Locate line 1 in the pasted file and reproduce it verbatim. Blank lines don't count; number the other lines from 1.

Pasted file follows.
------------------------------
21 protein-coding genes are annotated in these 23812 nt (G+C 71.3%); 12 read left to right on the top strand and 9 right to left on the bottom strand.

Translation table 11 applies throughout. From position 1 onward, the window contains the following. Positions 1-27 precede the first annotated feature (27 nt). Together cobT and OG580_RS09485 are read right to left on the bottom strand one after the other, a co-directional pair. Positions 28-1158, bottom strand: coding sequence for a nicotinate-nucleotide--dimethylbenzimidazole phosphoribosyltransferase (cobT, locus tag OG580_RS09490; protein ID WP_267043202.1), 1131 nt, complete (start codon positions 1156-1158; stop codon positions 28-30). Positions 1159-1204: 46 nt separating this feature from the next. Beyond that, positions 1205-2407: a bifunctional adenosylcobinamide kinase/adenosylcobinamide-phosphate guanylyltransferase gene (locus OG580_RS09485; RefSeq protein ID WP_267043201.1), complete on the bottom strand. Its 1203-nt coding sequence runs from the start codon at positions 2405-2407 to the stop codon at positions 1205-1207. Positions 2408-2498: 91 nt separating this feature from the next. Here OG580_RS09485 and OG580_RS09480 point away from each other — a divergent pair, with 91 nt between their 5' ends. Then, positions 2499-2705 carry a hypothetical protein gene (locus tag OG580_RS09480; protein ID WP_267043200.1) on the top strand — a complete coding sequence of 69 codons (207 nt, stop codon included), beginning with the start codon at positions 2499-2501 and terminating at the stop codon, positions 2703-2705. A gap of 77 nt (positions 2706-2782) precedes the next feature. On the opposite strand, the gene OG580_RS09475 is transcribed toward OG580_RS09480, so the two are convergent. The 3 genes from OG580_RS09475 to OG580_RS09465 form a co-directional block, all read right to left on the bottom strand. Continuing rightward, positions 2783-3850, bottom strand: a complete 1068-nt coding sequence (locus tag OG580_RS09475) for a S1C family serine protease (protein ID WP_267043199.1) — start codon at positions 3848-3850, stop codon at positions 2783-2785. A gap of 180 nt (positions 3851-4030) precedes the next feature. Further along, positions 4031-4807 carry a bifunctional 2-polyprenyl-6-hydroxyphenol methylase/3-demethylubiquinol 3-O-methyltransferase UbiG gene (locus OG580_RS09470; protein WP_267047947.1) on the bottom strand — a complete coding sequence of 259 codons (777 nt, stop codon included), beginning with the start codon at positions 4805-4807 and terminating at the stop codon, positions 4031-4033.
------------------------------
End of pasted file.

21 protein-coding genes are annotated in these 23812 nt (G+C 71.3%); 12 read left to right on the top strand and 9 right to left on the bottom strand.